"The raw wage gap should not be used as the basis to justify corrective action," said Charles James, the deputy assistant secretary. "Indeed, there may be nothing to correct."

 

Source: http://www.politifact.com/truth-o-meter/article/2015/jul/15/politifact-sheet-gender-pay-gap/

 

"The raw wage gap continues to be used in misleading ways to advance public policy agendas without fully explaining the reasons behind the gap."

 

I'm repeating this part of the quote because it's my favorite part.

 

The Department of Labor thinks that there are people out there using the raw wage gap to mislead people as a way to push a political agenda.

Edited by Capayan
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Capayan - I presume you would be happy to take a 5-7% wage drop? Or maybe you already receive 5-7% less than your male counterparts. Any significant variation is unacceptable in a modern polity.

 

Cos that's the short/most equal end of the statistics - and it is still disgraceful. Statistical measures will always be argued - because there is no correct answer. But if by some measures you have a 22-23% disparity and by others you have a 5-7% disparity it is clear there are many confounding factors making a simple metric impossible - however; it is also clear you have a right problem on your hands

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Capayan - I presume you would be happy to take a 5-7% wage drop? Or maybe you already receive 5-7% less than your male counterparts. Any significant variation is unacceptable in a modern polity.

 

Cos that's the short/most equal end of the statistics - and it is still disgraceful. Statistical measures will always be argued - because there is no correct answer. But if by some measures you have a 22-23% disparity and by others you have a 5-7% disparity it is clear there are many confounding factors making a simple metric impossible - however; it is also clear you have a right problem on your hands

 

The 22-23% disparity and the 5-7% disparity comes from the same data. Let's make that clear.

 

The 22-23% gap is the raw wage gap, which is an obfuscation of data used to push political agenda. That 22-23% difference comes from the fact that men filter into higher paying markets like STEM and construction at far higher rates than women. Women dominate lower paying markets like office management and publishing. The set of skills that men appear to be wired for like increased physical strength and stamina due to higher testosterone levels that lead them into the construction market are in higher economic demand than being a book publisher (book publishing is 78% women).

 

I agree that a 5-7% drop is unfair, but the people who study this difference do not even fully understand why there is a persistent 5-7% difference once you are looking men and women in the same jobs side by side.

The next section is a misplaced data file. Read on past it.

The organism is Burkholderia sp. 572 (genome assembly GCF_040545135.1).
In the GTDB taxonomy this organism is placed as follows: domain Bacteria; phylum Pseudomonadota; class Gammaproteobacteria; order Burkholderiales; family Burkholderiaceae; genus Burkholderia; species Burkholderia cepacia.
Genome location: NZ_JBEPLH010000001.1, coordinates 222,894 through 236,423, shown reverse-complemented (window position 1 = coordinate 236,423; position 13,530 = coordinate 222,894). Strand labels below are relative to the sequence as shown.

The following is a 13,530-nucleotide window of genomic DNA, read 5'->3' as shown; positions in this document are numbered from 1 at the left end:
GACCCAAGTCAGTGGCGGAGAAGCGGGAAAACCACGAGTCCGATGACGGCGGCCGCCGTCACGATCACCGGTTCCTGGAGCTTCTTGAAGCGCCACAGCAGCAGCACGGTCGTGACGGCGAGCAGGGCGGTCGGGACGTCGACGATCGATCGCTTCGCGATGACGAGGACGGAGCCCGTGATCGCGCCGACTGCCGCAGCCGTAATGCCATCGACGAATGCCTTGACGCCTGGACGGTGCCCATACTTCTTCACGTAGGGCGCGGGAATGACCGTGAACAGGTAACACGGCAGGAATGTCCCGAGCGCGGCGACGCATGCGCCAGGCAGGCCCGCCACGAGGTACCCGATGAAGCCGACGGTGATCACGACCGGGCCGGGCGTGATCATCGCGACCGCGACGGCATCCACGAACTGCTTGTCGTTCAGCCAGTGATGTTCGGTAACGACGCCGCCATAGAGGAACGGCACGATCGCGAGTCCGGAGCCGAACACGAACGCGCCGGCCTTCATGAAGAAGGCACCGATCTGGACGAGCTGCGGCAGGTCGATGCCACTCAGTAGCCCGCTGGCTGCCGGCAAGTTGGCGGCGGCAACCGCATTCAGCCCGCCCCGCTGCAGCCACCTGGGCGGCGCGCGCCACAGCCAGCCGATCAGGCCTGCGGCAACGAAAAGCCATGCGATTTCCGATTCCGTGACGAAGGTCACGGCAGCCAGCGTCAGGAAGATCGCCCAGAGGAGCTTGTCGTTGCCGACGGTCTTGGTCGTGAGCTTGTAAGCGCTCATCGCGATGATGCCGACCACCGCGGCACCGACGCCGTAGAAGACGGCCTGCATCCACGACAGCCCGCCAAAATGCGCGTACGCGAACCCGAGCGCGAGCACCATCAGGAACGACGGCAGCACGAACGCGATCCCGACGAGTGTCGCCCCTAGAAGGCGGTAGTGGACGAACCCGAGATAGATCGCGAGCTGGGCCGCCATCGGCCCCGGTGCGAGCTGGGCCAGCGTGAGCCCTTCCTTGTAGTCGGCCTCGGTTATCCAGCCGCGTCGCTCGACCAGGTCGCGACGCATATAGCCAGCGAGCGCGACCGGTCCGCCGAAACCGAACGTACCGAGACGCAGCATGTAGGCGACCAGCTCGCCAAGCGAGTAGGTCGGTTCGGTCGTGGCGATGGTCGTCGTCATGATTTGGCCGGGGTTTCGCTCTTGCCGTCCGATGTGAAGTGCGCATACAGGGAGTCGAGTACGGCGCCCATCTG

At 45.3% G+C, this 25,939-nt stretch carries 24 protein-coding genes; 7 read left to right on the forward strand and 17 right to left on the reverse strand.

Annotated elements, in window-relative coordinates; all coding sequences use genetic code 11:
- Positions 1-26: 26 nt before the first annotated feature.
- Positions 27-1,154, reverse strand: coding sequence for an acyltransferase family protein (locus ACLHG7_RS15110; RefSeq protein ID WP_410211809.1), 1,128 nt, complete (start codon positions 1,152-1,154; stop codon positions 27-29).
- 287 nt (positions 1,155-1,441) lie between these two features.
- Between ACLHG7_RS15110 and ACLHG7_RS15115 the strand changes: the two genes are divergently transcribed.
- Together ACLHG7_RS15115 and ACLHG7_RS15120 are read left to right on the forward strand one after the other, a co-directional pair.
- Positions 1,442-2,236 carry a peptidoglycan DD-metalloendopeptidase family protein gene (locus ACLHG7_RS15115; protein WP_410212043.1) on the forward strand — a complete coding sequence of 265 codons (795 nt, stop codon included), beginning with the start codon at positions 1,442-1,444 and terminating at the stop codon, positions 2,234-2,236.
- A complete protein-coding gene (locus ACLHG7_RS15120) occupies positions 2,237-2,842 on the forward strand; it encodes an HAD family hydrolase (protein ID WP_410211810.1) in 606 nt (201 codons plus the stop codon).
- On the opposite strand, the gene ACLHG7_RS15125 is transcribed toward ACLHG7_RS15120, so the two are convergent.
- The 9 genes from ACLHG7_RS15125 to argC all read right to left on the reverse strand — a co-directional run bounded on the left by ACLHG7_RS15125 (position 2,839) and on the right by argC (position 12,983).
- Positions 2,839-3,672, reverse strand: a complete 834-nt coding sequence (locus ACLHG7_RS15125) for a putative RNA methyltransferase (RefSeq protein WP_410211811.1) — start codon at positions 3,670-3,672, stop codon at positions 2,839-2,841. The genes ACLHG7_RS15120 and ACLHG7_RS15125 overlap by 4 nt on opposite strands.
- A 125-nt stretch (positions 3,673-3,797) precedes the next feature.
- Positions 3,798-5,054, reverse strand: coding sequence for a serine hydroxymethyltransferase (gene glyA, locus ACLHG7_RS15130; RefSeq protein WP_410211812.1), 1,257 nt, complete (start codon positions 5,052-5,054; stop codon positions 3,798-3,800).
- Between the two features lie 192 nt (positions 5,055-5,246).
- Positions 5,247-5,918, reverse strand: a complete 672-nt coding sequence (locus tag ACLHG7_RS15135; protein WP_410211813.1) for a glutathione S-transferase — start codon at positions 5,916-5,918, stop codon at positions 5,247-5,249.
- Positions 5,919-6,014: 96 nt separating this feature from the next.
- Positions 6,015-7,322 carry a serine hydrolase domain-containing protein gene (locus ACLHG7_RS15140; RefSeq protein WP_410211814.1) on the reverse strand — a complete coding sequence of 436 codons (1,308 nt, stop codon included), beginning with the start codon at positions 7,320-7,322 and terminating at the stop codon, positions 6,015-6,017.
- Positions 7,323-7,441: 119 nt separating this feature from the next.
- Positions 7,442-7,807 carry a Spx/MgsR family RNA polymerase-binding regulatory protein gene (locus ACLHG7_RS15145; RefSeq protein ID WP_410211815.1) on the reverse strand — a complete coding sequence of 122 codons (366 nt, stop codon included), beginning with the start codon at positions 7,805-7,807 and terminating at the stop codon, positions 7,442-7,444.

Still, a study by the American Association of University Women controlled for a number of factors, including college major, occupation, age, geographical region and hours worked, and found a persistent 7 percent wage gap between men and women a year after graduating college.

 

The report explored discrimination and reluctance among women to ask for raises as reasons for the remaining gap, though those factors are hard to measure.

 

This quote is taken from what was written in the article immediately after my original quote. They don't even know if it is due to discrimination or if women are simply choosing not to ask for a pay raise.

 

How do you solve the "problem" of women being less aggressive about getting pay raises?

 

How do you solve the "problem" of men and women having different sets of abilities and interests and naturally filtering into different markets (which pay differently) at different rates as a result?

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How do you solve the "problem" of women being less aggressive about getting pay raises?

Calibration sessions before compensation decisions are finalized.

 

How do you solve the "problem" of men and women having different sets of abilities and interests and naturally filtering into different markets (which pay differently) at different rates as a result?

Irrelevant since the gap persists even when job type is controlled for and competence/skill is equivalent.

[mp][/mp]

I'm not clear about how being "less aggressive about getting pay raises" explains a 7% wage gap in one's first year on the job.

If this idea has merit, then it's related to negotiation before accepting the job. If that's the explanation, then the solution is to acknowledge that JobX requires SkillsA,B,C and Pays x dollars. Essentially, end negotiation. If you want this job, it pays this much. https://www.washingtonpost.com/posteverything/wp/2015/05/21/the-best-way-to-way-to-eliminate-the-gender-pay-gap-ban-salary-negotiations/
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I'm not clear about how being "less aggressive about getting pay raises" explains a 7% wage gap in one's first year on the job.

 

I made a mistake there, luckily iNow added an explanation.

 

Calibration sessions before compensation decisions are finalized.